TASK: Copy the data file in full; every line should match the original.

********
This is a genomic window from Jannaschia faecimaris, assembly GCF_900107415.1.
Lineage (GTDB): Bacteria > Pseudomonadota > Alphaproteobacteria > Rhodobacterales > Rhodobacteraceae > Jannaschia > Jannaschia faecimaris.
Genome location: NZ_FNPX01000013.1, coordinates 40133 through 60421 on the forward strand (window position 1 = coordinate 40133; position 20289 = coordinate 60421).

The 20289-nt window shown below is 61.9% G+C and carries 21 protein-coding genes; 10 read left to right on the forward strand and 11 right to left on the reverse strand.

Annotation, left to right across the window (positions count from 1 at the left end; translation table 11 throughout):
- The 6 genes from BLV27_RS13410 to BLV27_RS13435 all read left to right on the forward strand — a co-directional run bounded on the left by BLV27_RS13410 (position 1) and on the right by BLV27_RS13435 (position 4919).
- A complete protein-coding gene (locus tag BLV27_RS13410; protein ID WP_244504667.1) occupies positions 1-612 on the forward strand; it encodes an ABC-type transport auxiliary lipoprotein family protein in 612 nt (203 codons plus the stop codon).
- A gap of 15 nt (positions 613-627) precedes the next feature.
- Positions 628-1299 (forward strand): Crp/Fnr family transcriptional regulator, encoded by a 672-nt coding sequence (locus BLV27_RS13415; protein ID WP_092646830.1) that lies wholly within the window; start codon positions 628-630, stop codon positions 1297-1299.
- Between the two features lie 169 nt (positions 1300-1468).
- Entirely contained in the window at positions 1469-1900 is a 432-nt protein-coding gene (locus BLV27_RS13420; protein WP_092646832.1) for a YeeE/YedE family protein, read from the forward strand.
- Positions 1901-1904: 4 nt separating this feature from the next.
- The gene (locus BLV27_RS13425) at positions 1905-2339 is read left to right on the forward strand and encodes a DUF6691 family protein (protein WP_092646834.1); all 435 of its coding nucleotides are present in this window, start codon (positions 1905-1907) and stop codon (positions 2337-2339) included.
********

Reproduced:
This is a genomic window from Jannaschia faecimaris, assembly GCF_900107415.1.
Lineage (GTDB): Bacteria > Pseudomonadota > Alphaproteobacteria > Rhodobacterales > Rhodobacteraceae > Jannaschia > Jannaschia faecimaris.
Genome location: NZ_FNPX01000013.1, coordinates 40133 through 60421 on the forward strand (window position 1 = coordinate 40133; position 20289 = coordinate 60421).

The 20289-nt window shown below is 61.9% G+C and carries 21 protein-coding genes; 10 read left to right on the forward strand and 11 right to left on the reverse strand.

Annotation, left to right across the window (positions count from 1 at the left end; translation table 11 throughout):
- The 6 genes from BLV27_RS13410 to BLV27_RS13435 all read left to right on the forward strand — a co-directional run bounded on the left by BLV27_RS13410 (position 1) and on the right by BLV27_RS13435 (position 4919).
- A complete protein-coding gene (locus tag BLV27_RS13410; protein ID WP_244504667.1) occupies positions 1-612 on the forward strand; it encodes an ABC-type transport auxiliary lipoprotein family protein in 612 nt (203 codons plus the stop codon).
- A gap of 15 nt (positions 613-627) precedes the next feature.
- Positions 628-1299 (forward strand): Crp/Fnr family transcriptional regulator, encoded by a 672-nt coding sequence (locus BLV27_RS13415; protein ID WP_092646830.1) that lies wholly within the window; start codon positions 628-630, stop codon positions 1297-1299.
- Between the two features lie 169 nt (positions 1300-1468).
- Entirely contained in the window at positions 1469-1900 is a 432-nt protein-coding gene (locus BLV27_RS13420; protein WP_092646832.1) for a YeeE/YedE family protein, read from the forward strand.
- Positions 1901-1904: 4 nt separating this feature from the next.
- The gene (locus BLV27_RS13425) at positions 1905-2339 is read left to right on the forward strand and encodes a DUF6691 family protein (protein WP_092646834.1); all 435 of its coding nucleotides are present in this window, start codon (positions 1905-1907) and stop codon (positions 2337-2339) included.